Blast Shuts FL Power Plant

Tuesday, May 2, 2017 @ 05:05 PM gHale


There was an explosion at Lakeland Electric’s C.D. McIntosh Power Plant last Tuesday, officials said.

As a result, the older, second-line unit will remain out of operation for an indeterminate amount of time as engineers look for the cause of the failure, city officials said.

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The high-pressure explosion on Unit 2 happened at 1:17 p.m., launching debris and steam as superheated water was rapidly released from the high-pressure system.

Two contract workers near the blast site ended up covered with mud and soot, but there was no evidence of burns or injuries, said Lakeland Electric General Manager Joel Ivy. As a precaution, the workers went to the city’s in-house clinic for checkups.

“There were some things blown away a pretty good ways,” Ivy said. “Hopefully, they’ll be OK, that’s our first concern.”

Had anyone been closer to the explosion, it likely would have been fatal, Ivy said. Everyone is counting their blessings.

“Thank God we didn’t have any working in that near proximity,” said Lakeland, FL, City Manager Tony Delgado.

The 110-megawatt, gas-burning power unit is approximately 40 years old, said Lakeland Electric spokeswoman Cindy Clemmons. It was a part of the first set of generators constructed at the power plant.

Though it is primarily used during high-demand periods of the day and as a backup when the utility’s two main generators are not operational, the unit has recently been operating more steadily.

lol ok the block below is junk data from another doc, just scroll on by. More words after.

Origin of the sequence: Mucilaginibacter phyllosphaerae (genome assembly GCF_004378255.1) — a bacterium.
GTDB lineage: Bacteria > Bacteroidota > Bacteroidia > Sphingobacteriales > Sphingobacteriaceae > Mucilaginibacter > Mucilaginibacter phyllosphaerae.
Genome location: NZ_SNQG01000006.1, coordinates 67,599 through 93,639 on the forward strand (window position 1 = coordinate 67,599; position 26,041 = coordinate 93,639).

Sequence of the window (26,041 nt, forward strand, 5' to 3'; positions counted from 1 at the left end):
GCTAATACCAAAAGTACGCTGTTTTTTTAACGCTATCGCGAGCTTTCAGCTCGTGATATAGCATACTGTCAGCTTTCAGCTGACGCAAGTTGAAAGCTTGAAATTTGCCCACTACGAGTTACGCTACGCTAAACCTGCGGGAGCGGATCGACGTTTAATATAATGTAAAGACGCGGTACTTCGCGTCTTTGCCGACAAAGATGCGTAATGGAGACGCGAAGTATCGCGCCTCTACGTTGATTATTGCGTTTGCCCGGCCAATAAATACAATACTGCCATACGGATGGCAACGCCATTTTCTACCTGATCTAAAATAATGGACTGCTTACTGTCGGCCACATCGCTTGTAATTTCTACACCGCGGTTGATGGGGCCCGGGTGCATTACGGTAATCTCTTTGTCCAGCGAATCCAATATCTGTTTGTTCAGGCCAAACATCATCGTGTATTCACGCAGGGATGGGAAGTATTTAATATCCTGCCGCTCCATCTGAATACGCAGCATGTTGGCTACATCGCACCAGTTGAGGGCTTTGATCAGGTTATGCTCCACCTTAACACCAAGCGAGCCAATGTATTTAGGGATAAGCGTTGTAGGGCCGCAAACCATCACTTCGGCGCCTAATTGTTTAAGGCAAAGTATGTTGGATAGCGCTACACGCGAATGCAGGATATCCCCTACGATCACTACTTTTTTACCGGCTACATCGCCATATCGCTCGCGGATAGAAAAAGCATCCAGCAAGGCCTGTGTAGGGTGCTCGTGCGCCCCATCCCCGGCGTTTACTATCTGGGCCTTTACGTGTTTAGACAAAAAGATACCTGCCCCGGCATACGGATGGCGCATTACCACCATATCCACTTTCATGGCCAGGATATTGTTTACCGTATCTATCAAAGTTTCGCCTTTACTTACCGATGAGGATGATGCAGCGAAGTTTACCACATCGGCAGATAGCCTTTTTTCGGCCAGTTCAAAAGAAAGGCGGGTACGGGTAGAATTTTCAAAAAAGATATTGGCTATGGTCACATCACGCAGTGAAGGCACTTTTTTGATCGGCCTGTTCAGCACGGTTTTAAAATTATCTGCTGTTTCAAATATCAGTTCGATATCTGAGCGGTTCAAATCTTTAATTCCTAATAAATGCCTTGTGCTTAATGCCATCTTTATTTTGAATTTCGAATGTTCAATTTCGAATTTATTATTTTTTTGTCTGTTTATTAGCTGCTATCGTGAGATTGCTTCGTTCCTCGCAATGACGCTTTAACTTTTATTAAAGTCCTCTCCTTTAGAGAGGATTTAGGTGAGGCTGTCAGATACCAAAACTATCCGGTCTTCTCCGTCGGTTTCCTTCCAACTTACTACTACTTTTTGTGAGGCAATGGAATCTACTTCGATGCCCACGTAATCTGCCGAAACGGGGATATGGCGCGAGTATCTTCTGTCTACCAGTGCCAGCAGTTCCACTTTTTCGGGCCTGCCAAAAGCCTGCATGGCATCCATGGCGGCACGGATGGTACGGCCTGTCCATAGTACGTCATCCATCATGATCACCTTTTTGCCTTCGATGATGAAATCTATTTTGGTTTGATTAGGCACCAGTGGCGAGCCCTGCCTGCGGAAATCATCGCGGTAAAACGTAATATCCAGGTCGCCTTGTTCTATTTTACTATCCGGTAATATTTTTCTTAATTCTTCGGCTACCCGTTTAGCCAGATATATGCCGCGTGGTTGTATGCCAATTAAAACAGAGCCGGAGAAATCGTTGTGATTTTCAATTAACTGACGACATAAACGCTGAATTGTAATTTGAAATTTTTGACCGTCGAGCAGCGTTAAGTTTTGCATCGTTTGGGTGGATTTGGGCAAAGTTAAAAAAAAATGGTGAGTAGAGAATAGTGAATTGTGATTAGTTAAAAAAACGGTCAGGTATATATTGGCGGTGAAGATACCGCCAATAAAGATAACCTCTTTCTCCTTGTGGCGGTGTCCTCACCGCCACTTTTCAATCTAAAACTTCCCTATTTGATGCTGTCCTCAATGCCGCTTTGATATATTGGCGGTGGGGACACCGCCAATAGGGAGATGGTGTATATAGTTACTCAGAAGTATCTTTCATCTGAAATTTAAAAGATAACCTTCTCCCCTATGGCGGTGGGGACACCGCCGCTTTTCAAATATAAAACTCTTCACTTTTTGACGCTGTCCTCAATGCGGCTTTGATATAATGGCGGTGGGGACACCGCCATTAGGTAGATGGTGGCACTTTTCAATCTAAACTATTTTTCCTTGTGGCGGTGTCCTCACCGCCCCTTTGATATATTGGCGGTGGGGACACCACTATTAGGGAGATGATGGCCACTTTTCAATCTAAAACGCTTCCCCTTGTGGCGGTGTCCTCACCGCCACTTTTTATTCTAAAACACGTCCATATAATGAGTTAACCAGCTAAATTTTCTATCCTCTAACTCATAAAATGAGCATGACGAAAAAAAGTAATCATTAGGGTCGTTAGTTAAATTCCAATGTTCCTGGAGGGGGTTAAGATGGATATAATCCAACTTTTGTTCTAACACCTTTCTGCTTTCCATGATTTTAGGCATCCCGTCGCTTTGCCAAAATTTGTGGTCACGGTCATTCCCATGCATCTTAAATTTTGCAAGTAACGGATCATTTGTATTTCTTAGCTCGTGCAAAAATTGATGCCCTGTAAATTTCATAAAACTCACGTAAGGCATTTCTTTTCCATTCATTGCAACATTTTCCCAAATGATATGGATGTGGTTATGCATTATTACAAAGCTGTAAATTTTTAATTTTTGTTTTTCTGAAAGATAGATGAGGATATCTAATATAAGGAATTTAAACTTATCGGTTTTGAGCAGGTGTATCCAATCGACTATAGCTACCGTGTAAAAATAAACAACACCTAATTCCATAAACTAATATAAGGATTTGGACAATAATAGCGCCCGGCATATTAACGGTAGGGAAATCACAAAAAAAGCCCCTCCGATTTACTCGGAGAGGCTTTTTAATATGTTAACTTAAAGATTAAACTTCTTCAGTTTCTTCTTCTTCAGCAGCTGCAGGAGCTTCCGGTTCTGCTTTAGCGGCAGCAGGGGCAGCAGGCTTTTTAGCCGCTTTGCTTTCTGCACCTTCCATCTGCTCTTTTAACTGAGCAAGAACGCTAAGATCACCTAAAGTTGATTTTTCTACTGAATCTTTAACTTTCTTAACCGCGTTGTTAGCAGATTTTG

The failure occurred in the “feeder pipes” low on the boiler where water heats into steam which then turns a turbine. The water is liquid at the point in the steam circuit but only because the pressure in the system prevents it from expanding into steam. With the failure, the rapid decompression created the explosion as the water flashed into steam.

Though dangerous, it was a “minor explosion,” Delgado said, “meaning it didn’t blow the whole unit up but it blew up the head on one of the pipes.”

Ivy said he didn’t want to speculate on whether the failure constitutes the end for the older power unit. That’ll be determined when engineers are able to examine the cause of failure, such as whether heat fractures, bad welds, or water chemistry and corrosion caused the weakness.

The failure on Unit 2 follows a string of three outages at C.D. McIntosh’s 370-megawatt natural-gas burning Unit 5. Those events caused members of the Utility Committee, an advisory board that oversees the utility, to question whether there are maintenance issues at Lakeland Electric.



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